"To this end," he added, "the present
grand jury will be incorporated as a
special body Saturday and will go
ahead until it has sifted down the
evidence to the last incriminating
fact. Every suspicious game which
has been played within the last 18
monthe in either league will be with
in the purview of the investigation.
Because of the statute of limitations
that is as far back as the jury can
;uilty to Be Prosecuted.
"There need be no doubt about the
prosecution of guilty players and
their co-conspirators. None of those
who have confessed have been
granted immunity; in fact, each has
specifically waived it. Of course It
will be natural for the prosecutors
to take into consideration services
which the indicted men have per
formed for the state, but that does
not mean they will escape indict
ment." August Herrmann, president of the
Cincinnati Reds, last year's pennant
winners, and former chairman of the
national baseball commission, who
was asked by the grand jury to pre
sent whatever documents he may have
bearing on the 1919 series, and Clyde
Elliott, motion picture- man, who
aided Charles Comiskey, president of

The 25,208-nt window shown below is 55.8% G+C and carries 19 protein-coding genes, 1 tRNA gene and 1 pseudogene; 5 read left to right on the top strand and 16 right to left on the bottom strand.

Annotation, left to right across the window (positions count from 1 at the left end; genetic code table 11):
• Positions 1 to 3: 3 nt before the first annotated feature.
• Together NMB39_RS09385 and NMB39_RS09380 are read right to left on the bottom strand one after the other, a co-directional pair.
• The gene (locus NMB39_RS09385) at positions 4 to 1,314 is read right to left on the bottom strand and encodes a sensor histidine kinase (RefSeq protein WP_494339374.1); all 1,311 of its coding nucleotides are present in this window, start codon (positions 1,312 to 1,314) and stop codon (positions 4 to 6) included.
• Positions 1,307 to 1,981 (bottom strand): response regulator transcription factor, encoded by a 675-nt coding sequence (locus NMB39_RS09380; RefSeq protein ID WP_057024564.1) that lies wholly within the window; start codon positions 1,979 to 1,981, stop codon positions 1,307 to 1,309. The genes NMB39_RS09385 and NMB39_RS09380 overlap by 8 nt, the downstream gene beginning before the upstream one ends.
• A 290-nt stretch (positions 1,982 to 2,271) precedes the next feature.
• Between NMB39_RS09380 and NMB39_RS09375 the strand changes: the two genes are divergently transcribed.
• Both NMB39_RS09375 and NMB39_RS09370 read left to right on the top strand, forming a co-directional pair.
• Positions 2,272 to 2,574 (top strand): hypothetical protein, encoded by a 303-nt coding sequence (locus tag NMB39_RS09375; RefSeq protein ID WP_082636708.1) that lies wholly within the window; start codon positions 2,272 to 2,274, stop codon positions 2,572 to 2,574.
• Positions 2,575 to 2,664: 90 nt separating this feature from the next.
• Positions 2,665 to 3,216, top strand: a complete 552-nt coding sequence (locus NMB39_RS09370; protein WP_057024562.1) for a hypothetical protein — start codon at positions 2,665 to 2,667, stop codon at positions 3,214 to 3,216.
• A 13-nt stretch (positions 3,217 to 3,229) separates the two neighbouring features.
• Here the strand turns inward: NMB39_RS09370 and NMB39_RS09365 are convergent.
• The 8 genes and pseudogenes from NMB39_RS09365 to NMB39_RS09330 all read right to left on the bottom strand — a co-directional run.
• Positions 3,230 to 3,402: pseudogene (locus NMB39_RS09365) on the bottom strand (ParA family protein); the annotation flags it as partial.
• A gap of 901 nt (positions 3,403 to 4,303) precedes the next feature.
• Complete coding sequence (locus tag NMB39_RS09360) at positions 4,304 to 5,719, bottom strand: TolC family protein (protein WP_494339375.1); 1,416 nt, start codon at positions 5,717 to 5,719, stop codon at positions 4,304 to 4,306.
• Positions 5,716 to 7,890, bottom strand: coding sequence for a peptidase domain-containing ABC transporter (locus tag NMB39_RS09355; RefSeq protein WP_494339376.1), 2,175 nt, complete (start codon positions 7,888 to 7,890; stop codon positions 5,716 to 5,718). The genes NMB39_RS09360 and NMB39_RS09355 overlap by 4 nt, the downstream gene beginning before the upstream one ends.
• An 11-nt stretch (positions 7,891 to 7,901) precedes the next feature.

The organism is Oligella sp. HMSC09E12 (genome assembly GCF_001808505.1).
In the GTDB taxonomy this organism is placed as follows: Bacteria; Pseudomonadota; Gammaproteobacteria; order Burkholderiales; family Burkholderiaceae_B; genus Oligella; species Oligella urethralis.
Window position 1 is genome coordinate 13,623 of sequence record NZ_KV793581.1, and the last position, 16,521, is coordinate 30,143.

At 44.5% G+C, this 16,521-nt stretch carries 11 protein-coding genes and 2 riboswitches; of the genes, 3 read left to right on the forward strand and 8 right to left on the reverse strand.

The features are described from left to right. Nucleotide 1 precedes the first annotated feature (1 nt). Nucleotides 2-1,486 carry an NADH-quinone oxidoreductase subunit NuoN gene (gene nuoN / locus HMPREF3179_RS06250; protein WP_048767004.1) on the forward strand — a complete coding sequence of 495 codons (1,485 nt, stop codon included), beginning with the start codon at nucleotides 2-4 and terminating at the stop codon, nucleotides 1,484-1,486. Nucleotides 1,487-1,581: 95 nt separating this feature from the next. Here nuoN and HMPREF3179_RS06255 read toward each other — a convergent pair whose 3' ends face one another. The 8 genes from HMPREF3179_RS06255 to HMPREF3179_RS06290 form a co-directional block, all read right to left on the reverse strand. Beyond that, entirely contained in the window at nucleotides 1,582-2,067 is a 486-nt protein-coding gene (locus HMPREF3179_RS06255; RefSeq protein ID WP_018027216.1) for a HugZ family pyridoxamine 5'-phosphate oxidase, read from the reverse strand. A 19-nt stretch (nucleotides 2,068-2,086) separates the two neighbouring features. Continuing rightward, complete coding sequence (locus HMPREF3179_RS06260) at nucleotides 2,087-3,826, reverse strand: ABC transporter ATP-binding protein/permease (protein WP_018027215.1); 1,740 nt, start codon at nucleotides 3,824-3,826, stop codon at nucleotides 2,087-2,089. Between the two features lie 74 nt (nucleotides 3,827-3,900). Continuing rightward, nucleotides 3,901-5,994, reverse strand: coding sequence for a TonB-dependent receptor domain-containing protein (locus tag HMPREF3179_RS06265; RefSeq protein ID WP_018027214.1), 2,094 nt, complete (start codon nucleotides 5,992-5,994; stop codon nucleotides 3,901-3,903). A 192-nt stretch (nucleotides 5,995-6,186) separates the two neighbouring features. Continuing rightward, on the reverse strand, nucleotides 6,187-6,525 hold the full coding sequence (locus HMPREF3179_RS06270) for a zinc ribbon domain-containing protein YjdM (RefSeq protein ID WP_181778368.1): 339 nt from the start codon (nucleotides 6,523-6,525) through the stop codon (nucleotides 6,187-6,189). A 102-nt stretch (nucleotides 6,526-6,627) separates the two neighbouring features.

the Chicago White Sox, in his inves
tigation of the series, are to be the
next witnesses before the grand jury.
It was Jaid tonight. It was also as
serted that efforts would be made to
obtain statements from two . addi
tional suspended White Sox players
as to their part in "throwing" games.
More Indictments Likely.
John J. McGraw, manager of the
New York Giants, left for New York,
but was expected to return Tuesday
with Benny Kauff and Fred Toney.
members of his club. Kauff was al
leged to have been involved in
"throwing" a game last summer on
deal with Heinie Zimmerman.
Indictments, it is said, may be
voted against three more ball players
and six or seven gamblers. Two of
the latter may be a man known as
Brown of New York and "Sport" Sul
livan of Boston, who were named In
the confession to the grand jury yes
terday of Claude Williams. Whether
the" eight indictments previously re
ported will be returned -in court da
ponds on the decision of State's At
Players who remained loyal to
Charles A. Comiskey, president of the
Chicago White Sox, in the last world's
series against Cincinnati, may receive
this reward this year, according to
statistics figured out tonight. In fig
uring this problem attention was
calied to the small number of eligible
players remaining on the White Sox
club who would share in the money.
The problem, which is a mathemat
ical one, has many possibilities.
Loyal Sox Reward Due.
If the White Sox win the pennant
and engage Brooklyn in the world's
series, even though they should be
defeated, the losers' share, when
divided among the individual White
WHEN A FELLER NEEDS A FRIEND.
Sox players, would be almost as great
as that of their opponents, because of